ANSWER: In the KJV Bible, the word crowns or its singular version occurs at least seventy-five times. At least seven distinct original language words (five in the Old Testament, two in the New Testament) are translated as it. Some of the references discuss crowns that pertain or exist only in this life while others refer to those that are eternal. Most of these are great to possess while others are not!
Noteworthy crowns in Scripture include the one of pure gold King David received from God (Psalm 21:1 - 3). Queen Esther wore one when she married a Persian king (Esther 2:17). Mordecai, who along with Esther, saved the Jewish people from total destruction, was also given one to wear when they overcame the evil Haman (Esther 8:15). It was commanded that such a special symbol of honor be made and worn by Israel's High Priest (Exodus 39:30).
Crowns are sometimes mentioned as a symbol of achievement or a sign of joy and gladness. People who become wise are said to wear one that is glorious (Proverbs 4:9) as well as those who are righteous and reach an advanced age (Proverbs 16:31). Those who serve and help guide the church of God, if they do so willingly with a true heart of love, will also receive a glorious one directly from Jesus (1Peter 5:1 - 4). A virtuous woman is stated to be one to her husband (Proverbs 12:4).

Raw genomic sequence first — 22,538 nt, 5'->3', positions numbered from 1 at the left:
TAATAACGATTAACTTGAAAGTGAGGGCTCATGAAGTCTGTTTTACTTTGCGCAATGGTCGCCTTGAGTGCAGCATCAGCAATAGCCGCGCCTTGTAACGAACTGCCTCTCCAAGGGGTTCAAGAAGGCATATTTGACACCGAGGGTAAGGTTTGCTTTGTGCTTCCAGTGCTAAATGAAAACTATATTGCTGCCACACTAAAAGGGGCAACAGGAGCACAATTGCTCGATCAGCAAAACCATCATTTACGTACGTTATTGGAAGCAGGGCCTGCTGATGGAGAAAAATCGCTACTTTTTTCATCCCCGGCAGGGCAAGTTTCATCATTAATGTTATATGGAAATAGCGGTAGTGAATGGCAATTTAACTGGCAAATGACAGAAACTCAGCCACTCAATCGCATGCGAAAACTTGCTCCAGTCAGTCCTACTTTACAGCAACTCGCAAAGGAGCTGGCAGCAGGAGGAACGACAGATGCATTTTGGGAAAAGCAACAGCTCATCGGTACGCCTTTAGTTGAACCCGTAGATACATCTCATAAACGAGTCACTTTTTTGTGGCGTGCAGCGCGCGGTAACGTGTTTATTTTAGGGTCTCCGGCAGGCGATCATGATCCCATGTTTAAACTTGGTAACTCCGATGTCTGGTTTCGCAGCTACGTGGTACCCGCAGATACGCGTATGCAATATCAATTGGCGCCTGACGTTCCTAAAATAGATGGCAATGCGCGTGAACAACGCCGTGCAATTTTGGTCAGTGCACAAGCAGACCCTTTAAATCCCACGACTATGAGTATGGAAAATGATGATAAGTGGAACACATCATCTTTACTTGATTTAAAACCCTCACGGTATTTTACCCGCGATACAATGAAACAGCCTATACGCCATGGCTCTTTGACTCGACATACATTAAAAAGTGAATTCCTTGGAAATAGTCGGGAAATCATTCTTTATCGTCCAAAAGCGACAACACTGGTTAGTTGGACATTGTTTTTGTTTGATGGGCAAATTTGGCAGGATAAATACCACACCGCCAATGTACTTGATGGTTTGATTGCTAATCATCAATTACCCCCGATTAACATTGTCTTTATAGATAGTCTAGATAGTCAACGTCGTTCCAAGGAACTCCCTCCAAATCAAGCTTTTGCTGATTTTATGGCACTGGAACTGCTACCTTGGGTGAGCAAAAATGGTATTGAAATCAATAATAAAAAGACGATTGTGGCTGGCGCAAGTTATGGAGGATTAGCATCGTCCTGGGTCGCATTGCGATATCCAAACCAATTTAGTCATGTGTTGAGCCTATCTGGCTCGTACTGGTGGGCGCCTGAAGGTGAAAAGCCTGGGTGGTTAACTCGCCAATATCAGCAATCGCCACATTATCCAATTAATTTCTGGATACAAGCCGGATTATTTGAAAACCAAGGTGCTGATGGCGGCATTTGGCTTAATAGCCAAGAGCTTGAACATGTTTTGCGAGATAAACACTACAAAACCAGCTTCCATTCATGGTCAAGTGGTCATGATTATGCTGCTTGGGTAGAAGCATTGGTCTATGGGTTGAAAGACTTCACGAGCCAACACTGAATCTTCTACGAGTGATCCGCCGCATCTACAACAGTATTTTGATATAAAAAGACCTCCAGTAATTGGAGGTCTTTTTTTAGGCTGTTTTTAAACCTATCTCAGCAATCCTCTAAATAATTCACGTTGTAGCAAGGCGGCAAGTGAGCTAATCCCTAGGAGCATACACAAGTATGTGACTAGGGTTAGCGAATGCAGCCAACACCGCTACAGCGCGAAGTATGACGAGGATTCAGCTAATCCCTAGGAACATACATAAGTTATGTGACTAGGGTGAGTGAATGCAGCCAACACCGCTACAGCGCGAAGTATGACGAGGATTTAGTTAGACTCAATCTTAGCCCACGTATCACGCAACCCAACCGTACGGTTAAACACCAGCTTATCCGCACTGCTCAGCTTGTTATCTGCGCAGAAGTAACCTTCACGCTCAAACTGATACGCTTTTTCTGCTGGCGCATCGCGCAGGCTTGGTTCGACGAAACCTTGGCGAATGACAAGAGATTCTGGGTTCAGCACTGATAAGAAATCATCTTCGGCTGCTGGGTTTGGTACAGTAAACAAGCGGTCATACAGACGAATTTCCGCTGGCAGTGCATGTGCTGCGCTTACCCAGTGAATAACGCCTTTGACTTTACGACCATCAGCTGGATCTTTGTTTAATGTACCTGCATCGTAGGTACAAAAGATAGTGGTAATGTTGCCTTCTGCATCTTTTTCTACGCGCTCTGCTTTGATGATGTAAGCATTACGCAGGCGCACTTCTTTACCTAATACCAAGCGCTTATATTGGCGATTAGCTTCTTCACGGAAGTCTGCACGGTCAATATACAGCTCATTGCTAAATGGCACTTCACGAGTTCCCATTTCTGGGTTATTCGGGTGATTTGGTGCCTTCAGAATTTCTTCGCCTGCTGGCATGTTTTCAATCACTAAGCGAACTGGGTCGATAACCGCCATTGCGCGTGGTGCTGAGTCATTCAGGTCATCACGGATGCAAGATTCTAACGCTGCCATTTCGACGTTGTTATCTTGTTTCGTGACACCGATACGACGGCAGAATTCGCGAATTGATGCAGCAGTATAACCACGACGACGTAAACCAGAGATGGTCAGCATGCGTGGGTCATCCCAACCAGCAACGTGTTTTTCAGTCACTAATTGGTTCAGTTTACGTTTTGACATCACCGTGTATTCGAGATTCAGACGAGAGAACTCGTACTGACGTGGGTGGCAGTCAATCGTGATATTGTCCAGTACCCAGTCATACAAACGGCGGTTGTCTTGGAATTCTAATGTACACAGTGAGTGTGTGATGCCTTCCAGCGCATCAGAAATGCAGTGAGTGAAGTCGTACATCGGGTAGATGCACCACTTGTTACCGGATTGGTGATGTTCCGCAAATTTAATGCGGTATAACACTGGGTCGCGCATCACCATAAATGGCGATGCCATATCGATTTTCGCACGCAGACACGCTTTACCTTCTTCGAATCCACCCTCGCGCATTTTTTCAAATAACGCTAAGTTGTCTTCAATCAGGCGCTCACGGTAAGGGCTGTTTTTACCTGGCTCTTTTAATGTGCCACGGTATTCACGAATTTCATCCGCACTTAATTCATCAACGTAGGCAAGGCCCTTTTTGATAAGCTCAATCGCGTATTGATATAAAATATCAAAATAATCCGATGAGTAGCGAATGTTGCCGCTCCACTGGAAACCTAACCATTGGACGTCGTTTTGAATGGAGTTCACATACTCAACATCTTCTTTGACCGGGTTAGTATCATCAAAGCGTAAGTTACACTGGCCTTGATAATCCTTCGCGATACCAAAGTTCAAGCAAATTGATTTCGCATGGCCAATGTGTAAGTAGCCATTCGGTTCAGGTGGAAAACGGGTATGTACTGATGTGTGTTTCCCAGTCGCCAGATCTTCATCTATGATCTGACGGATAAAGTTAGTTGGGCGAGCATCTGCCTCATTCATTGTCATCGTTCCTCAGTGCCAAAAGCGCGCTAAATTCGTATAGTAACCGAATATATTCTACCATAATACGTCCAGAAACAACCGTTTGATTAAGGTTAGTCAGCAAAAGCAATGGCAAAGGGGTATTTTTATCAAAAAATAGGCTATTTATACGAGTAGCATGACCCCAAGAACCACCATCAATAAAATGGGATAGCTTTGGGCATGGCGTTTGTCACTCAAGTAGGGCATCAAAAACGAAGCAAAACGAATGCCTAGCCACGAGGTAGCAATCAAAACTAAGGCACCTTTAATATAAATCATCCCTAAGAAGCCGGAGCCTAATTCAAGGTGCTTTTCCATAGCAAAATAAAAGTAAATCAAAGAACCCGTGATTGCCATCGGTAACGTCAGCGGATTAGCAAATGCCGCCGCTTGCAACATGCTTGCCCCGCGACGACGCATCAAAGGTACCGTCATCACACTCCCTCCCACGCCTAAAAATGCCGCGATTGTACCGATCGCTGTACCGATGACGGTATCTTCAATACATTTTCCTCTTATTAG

The Bible also speaks of crowns in a negative sense. One of these symbols of authority is given to the first horseman of the apocalypse as a sign of his power to wage and win wars (Revelation 6:2). It is also symbolic of the power that will be given, in the end time, to false teachers and false prophets to deceive the world. God warned the northern ten tribes of Israel that they wore a "crown of pride" that would ultimately lead to their punishment (which occurred in 723 B.C. when Assyria conquered Israel and took them out of the land as captives, Isaiah 28:1 - 3, Jeremiah 13:17 - 18).
Crowns, in the New Testament, can symbolize the spiritual authority and power vested in an individual. The mysterious twenty-four elders, who sit around the throne of God and offer praises to him, wear ones of gold (Revelation 4:2, 4). Jesus Christ, "one like the Son of man," wears one as he reaps those who have repented and become Christians during the Great Tribulation period (Revelation 14:14 - 15).
Crowns can also symbolize the rewards Christians will receive, in the resurrection, after living a life of overcoming and obedience to God. The apostle Peter states that believers will receive an eternal one of glory when they meet Jesus Christ (1Peter 5:4). Those in the first resurrection of the dead will also be granted never-ending life (James 1:12, Revelation 2:10). The apostle Paul looked forward to a "crown of rejoicing" he will enjoy when he sees, in the resurrection, other Christians whom he taught and served (1Thessalonians 2:19). He also looked forward to receiving an eternally righteous character from the Lord (2Timothy 4:8).